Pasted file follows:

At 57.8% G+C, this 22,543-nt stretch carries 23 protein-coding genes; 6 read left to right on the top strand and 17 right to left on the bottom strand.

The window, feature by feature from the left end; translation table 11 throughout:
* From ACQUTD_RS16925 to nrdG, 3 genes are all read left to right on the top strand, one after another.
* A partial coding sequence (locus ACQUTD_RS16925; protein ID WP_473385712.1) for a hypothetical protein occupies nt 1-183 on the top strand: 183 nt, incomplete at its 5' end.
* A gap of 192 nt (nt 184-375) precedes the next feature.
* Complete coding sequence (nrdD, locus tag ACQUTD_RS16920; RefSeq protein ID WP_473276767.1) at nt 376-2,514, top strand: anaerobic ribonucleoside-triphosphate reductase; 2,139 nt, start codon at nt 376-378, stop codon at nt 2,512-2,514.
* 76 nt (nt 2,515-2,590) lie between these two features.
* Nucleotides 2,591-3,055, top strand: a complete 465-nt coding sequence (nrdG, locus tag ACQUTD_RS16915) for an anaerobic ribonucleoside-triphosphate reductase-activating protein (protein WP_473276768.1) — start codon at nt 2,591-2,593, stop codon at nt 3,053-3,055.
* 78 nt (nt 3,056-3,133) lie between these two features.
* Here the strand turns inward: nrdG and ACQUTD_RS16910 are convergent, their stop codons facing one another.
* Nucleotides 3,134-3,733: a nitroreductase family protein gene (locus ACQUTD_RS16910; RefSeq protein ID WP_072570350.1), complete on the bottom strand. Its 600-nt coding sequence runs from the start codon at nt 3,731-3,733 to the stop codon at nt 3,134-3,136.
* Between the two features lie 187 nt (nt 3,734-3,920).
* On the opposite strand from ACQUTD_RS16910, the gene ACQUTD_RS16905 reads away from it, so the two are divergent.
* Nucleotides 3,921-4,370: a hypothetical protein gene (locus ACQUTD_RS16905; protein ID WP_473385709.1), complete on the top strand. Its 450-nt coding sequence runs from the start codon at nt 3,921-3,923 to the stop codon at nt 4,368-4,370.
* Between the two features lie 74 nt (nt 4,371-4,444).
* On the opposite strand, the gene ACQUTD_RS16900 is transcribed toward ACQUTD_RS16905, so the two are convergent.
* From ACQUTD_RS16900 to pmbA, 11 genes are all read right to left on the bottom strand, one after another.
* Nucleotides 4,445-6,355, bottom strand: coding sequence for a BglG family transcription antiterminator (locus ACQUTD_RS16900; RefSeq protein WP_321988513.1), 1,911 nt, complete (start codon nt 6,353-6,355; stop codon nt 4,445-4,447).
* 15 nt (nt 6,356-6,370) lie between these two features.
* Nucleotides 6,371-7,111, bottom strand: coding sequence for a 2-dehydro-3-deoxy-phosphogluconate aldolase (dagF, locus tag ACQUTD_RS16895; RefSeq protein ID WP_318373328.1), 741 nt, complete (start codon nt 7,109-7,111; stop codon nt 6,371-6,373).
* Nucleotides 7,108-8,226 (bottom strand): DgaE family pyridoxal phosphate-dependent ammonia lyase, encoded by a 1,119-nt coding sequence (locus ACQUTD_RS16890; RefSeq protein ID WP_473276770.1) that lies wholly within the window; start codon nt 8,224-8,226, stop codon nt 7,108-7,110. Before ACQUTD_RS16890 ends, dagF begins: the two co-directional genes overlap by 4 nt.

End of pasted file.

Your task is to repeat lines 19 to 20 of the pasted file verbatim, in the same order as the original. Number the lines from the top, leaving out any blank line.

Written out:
* 15 nt (nt 6,356-6,370) lie between these two features.
* Nucleotides 6,371-7,111, bottom strand: coding sequence for a 2-dehydro-3-deoxy-phosphogluconate aldolase (dagF, locus tag ACQUTD_RS16895; RefSeq protein ID WP_318373328.1), 741 nt, complete (start codon nt 7,109-7,111; stop codon nt 6,371-6,373).